Road accidents in Colombia accounted for three times as many deaths as the nation’s ongoing internal armed conflict in 2009, according to a Colombian road safety organization.
Director of the “League Against Road Violence” Mary Bottagisio told EFE that nearly 6,000 people died on Colombia’s roads last year and that it was important to raise awareness of the serious problem.
Bottagisio said that Colombia had 5,973 road deaths in 2009, compared with 2,900 deaths in Spain. However, Spain has 600,000 kilometers of roads, while Colombia has just 50,000.
The director pointed to the success of Spain which has reduced the number of fatalities on its roads from 8,000 to under 3,000 in eight years through campaigns and government action.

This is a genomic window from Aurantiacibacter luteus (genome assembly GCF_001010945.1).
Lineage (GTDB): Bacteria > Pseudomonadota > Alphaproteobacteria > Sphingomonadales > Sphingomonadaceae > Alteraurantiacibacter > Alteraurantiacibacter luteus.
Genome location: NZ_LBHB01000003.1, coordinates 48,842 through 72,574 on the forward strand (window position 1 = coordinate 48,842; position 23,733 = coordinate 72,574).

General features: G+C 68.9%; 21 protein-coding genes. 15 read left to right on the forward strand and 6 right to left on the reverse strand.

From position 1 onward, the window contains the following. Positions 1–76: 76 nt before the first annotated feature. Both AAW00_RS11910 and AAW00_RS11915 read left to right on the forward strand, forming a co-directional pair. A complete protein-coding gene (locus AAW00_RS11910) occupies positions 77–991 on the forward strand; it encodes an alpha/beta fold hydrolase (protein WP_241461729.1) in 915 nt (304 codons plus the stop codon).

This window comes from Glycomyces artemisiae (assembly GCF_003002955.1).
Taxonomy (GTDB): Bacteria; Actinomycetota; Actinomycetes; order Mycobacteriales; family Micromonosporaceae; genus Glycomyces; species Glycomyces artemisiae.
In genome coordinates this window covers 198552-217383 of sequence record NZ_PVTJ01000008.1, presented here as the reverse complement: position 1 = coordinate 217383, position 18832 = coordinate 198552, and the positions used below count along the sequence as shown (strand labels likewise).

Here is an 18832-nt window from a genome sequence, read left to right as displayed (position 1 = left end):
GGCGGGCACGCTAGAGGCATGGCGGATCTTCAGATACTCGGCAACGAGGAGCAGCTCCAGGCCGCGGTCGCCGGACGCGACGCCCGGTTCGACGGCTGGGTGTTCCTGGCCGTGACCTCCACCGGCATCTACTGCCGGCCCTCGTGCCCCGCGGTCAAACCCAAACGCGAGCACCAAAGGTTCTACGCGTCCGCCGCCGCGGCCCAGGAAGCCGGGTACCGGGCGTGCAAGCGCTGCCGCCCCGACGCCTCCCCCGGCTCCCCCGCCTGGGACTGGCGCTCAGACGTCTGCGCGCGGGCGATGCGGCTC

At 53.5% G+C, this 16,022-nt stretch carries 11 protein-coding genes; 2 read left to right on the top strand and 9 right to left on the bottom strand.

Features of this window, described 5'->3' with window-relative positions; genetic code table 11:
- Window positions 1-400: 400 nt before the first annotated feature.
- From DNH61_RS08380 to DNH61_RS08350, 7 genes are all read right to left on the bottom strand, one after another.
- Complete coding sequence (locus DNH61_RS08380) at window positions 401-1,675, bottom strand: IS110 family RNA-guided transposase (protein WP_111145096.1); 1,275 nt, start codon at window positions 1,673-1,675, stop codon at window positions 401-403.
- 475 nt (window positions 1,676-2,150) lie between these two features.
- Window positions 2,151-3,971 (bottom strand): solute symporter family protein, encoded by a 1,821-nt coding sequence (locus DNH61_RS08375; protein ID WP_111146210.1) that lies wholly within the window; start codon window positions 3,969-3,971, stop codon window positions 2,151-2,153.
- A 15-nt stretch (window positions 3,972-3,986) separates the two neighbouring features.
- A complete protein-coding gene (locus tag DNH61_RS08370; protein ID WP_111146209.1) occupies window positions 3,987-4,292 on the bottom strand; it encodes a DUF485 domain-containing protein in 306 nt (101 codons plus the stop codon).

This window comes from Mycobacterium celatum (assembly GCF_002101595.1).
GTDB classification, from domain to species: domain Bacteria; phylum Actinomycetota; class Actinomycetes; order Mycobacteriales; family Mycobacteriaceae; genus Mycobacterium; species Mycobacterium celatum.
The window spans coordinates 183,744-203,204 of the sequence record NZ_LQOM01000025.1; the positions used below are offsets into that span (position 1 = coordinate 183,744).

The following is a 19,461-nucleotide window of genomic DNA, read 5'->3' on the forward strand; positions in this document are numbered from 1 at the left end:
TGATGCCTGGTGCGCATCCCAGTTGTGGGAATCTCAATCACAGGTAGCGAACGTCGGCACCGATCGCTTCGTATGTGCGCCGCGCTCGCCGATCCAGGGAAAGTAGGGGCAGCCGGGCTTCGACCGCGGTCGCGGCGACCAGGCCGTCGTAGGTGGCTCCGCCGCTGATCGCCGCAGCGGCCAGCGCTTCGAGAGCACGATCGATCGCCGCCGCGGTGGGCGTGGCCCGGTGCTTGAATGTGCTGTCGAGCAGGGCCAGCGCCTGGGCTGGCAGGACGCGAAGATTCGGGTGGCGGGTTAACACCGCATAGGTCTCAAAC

“In Colombia it is believed that the Spanish are more civilized than us. Lie … they drink, they do not respect traffic rules. It is not a matter of genetics, it is political will,” said Bottagisio.
Bottagisio said that many road deaths in Colombia involved economically disadvantaged sections of society.
“Those who die on the roads here are mainly from the poorer classes. Imagine the situation of the families who lose the father and then usually the mother has to take care of everything,” she said.
Tougher laws and more stringent enforcement were key to reducing the number of deaths, according to Bottagisio.
“As Europe says all urban areas must have a maximum speed of 50 kilometers per hour, we have reached 80, while on the Spanish motorways people drive a maximum of 120 kilometers per hour, we are allowed 140.
“Reckless driving is a scourge comparable to crime, it is important to promote respect for the rule and driver education,” she said.